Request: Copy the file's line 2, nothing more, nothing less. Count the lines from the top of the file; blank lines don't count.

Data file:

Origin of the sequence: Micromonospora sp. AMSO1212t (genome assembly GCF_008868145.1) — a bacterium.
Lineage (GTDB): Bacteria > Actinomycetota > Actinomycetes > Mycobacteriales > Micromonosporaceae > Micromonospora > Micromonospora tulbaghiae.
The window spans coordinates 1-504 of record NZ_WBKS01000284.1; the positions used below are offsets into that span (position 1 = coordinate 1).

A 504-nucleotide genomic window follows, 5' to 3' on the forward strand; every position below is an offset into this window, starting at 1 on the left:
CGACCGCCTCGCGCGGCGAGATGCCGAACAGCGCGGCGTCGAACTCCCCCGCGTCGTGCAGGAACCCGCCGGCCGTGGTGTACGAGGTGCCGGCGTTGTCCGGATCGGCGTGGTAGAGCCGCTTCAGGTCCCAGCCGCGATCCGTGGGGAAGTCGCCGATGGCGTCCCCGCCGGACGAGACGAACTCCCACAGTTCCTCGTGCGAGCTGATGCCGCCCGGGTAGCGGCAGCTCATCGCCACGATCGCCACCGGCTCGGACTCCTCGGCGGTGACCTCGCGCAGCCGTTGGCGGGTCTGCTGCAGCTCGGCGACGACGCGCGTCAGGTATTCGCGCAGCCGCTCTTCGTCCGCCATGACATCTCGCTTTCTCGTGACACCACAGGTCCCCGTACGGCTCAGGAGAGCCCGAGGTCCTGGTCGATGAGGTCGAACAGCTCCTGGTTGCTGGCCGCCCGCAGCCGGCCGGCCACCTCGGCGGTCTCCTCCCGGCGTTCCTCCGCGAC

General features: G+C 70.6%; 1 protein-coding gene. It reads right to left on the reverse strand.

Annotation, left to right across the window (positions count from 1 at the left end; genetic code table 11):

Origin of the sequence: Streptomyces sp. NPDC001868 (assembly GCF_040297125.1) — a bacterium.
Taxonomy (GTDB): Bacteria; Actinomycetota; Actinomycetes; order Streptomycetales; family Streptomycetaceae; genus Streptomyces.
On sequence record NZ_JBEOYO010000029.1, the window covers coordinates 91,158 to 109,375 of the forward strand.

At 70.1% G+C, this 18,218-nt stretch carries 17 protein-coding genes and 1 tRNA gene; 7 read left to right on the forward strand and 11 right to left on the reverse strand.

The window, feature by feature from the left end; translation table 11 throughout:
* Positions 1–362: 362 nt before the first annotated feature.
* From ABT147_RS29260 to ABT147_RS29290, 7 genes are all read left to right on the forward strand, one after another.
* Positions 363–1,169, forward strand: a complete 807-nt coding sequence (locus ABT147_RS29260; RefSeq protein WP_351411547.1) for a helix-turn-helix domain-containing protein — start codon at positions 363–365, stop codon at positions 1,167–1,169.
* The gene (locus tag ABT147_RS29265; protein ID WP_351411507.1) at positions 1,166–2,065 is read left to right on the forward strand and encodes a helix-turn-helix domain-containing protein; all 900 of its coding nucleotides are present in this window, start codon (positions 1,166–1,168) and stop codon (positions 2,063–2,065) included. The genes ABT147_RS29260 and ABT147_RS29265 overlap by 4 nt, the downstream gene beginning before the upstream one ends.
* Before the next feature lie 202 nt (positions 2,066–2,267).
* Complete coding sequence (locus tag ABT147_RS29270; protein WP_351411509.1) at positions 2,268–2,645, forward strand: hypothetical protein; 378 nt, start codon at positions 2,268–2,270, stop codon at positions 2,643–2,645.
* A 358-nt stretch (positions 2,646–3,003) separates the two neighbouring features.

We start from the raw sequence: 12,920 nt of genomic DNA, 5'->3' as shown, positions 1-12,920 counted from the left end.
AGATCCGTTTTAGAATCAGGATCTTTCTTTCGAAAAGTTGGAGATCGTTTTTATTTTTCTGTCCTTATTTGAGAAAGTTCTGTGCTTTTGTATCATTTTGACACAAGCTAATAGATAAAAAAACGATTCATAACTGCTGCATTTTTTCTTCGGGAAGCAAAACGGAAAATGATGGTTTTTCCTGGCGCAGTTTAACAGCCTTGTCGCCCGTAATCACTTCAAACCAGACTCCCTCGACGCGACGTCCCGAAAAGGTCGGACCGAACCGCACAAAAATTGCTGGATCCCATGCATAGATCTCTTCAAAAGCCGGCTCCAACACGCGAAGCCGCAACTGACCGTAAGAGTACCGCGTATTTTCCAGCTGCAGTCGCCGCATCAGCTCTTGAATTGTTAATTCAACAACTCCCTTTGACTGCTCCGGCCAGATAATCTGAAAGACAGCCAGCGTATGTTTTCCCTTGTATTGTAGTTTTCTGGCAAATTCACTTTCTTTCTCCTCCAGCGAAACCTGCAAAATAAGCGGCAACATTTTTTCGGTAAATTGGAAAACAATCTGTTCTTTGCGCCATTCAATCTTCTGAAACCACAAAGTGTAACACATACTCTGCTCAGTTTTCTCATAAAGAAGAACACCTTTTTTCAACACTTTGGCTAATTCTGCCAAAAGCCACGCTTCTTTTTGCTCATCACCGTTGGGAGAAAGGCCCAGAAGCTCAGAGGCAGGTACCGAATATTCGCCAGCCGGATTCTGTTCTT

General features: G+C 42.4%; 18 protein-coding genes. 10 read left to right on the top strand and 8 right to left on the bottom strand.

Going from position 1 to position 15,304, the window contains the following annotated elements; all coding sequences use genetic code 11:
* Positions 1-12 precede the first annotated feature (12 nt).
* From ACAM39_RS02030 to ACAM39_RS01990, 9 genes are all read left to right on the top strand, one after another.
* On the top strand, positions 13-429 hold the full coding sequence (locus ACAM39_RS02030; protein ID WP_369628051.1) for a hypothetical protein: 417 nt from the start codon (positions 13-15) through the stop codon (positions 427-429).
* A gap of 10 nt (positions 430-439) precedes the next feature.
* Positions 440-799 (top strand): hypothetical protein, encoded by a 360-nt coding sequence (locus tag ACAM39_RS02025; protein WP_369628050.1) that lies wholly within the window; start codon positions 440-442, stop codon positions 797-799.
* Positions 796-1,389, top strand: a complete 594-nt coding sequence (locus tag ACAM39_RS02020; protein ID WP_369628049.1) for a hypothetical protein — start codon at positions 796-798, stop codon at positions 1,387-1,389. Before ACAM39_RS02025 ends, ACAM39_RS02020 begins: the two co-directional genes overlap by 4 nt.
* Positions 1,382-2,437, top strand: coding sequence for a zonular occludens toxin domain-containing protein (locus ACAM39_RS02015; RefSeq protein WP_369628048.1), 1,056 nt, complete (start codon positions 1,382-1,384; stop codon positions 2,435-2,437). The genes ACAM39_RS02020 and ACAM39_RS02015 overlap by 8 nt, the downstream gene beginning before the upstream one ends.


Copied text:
Lineage (GTDB): Bacteria > Actinomycetota > Actinomycetes > Mycobacteriales > Micromonosporaceae > Micromonospora > Micromonospora tulbaghiae.